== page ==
Maurits' flight was at 8 in the morning from Faro.
We had ordered a shuttle at 5 to take him to Faro airport, so we did not stay up until late.
Preparing for departure from Cascais airport
Lisbon, 25th of April bridge
Approaching Evora airport
Take-off from Figueira de Cavaleiros aerodrome
Final runway 11 Portimao airport
Maurits and René at Portimao airport
From Portimao to Seville
Monday morning the Faro airport shuttle arrived at 5 sharp.
After Maurits left, we went back to bed, but of course we did not sleep anymore.
We left the hotel early to Portimao airport, where we first had something to eat, before we set-off to Seville.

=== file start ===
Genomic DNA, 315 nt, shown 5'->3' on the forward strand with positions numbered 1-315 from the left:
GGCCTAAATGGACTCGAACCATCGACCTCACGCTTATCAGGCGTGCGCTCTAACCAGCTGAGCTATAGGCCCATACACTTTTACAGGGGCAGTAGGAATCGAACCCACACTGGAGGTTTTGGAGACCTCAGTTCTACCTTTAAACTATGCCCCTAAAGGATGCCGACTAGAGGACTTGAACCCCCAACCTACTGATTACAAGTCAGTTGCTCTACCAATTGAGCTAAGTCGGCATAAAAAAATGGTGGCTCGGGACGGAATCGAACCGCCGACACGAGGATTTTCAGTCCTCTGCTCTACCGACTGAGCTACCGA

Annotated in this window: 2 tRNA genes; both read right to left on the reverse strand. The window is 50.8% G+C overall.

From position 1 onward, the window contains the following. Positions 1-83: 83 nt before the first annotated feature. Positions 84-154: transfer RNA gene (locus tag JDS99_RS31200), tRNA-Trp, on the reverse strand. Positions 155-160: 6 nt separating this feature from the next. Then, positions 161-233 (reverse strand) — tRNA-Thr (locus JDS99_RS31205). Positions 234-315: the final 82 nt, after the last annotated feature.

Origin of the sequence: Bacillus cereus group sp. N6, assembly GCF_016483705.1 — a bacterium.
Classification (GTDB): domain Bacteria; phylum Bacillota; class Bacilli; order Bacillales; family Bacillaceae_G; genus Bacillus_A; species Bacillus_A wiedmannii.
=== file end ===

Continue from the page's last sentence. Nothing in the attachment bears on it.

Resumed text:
At the airport office we received a transponder code from Faro Approach by telephone.
After take-off we turned south to the coast, and made contact with Faro Approach.
We followed the Algarve coast to the east, passing some well known places such as Albufeira.
We passed Faro airport in the north, and then further along the coast to Spain.
We entered the Seville FIR near Ayamonte, but we could not establish contact with Seville approach from the low altitude we were flying.
After some time we could make contact, and we flew to Seville airport via the southern VFR route in the CTR.
Fueling took considerable time as the fuel dispatcher was not too helpful.
That there is considerable paperwork involved with fueling in Spain, that it was Siesta time, that it was hot, that foreign VAT codes had to be figured out, and that we did not speak Spanish may have played a role.